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Dr. Edward E. Altshuler
Dr. Edward E. Altshuler, a scientist at Hanscom’s Air Force Research Laboratory, is retiring after 49 years of service. (U.S. Air Force photo)
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AFRL scientist retiring after half century of service

Posted 4/21/2011   Updated 4/21/2011 Email story   Print story

    


by Sarah Olaciregui
66th Air Base Group Public Affairs


4/21/2011 - HANSCOM AIR FORCE BASE, Mass. -- For those people that enjoy their jobs, 49 years of coming to work doesn't seem so long. For Dr. Edward E. Altshuler, a scientist at Hanscom's Air Force Research Laboratory, 49 years of service is almost enough.

"I would have liked to work here for 50 years," said Dr. Altshuler. "If BRAC (Base Realignment and Closure) hadn't happened, who knows how long I would have continued to work."

Dr. Altshuler began working for the then-Air Force Cambridge Research Laboratories in 1960 after he received a degree in applied physics from Harvard. He left AFCRL in 1961 to become Director of Engineering at Gabriel Electronics in Millis, Mass., however, when the company relocated to Maine in 1963, he returned to AFCRL as chief of the Propagation Branch.

"After being in the corporate world, I realized I missed doing research," he said. "When I came back here, I thought that's what I would be doing, but it turned out I had the opportunity to be a branch chief."

Over the years, the laboratory evolved, according to Dr. Altshuler. Money became tight and demands and responsibilities changed. After several reorganizations, AFRCL became a part of AFRL.

"Then, after twenty years of being a branch chief, I returned to being a scientist," he said.

Dr. Altshuler said when he began working for AFRCL in 1960, he never dreamed he would still be here almost 50 years later.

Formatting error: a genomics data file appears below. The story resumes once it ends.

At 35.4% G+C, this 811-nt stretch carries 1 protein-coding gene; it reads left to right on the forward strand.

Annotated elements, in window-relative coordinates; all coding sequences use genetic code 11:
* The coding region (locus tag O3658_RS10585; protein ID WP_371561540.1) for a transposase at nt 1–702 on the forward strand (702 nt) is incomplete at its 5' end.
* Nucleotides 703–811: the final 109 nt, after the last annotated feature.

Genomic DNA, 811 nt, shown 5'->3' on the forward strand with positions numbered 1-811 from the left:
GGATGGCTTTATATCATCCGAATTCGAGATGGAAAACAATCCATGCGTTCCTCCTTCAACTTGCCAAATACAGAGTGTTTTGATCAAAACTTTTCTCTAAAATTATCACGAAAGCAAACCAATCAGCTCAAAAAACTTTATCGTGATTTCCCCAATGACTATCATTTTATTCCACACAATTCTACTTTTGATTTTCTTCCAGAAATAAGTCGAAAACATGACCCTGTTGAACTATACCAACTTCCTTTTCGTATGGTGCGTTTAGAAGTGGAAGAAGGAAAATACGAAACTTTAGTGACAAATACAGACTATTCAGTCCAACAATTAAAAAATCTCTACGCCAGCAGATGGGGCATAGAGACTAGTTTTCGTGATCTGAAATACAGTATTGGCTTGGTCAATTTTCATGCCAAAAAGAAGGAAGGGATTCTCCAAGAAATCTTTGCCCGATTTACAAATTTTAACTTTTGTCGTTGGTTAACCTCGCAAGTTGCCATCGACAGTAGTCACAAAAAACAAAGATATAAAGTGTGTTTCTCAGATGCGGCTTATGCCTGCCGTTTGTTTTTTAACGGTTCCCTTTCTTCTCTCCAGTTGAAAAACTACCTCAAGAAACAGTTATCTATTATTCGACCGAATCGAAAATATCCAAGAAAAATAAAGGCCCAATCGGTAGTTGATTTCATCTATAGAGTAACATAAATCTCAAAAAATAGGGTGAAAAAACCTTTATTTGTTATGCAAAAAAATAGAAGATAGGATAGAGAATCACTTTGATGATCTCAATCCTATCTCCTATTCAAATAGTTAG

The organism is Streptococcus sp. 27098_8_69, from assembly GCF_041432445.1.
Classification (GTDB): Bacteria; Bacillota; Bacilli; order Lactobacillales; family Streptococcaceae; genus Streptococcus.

"The fact that I continued to work for about 20 years beyond the time I could have originally retired says it all," he said. "Over these many years, I have had the opportunity to work with outstanding colleagues, both as a supervisor and as a bench scientist."

A self-described creature of habit, Dr. Altshuler enjoys having a daily routine and going to the fitness center or to play tennis or work out. He says when he is able to conduct basic research and work on challenging problems, he gets a lot of satisfaction.

"I am a do-it-yourselfer," he said. "I like working on a good problem and challenging serious thought."

Throughout his years at AFRL, Dr. Altshuler has received many honors. He served on the Air Force Scientific Advisory Board and was chairman of the NATO Research Study Group on Millimeter Wave Propagation and Target/Background Signatures from 1974 through 1993. He was selected as a Fellow of the Air Force Research Laboratory in 2000. Dr. Altshuler authored three book chapters, 44 journal articles, 73 conference papers, 20 technical reports and holds two patents.

One of his proudest accomplishments was making sure the Electromagnetics Technology Division was not closed.

"About ten years ago the commander of AFRL stated that our division would be abolished," he said. "I helped to prevent this from happening with support from Senator Kennedy who summoned the Secretary of the Air Force and the commander of AFRL to his office and told them not to go ahead with this closure, 'or else.' They got the message and rescinded the closure."

Dr. Altshuler has finally decided to retire on May 5, but he won't stay idle for long. He is planning to write a monograph entitled "The Rise and Fall of Air Force Cambridge Research Laboratories."

Also, he and his wife bought an 85-year-old summer cottage in Cape Cod last year that needs a lot of work and he is looking forward to spending more time with his wife, children, grandchildren and their one-year-old beagle.

"I've had a very, very good career," he said. "I couldn't ask for anything more."



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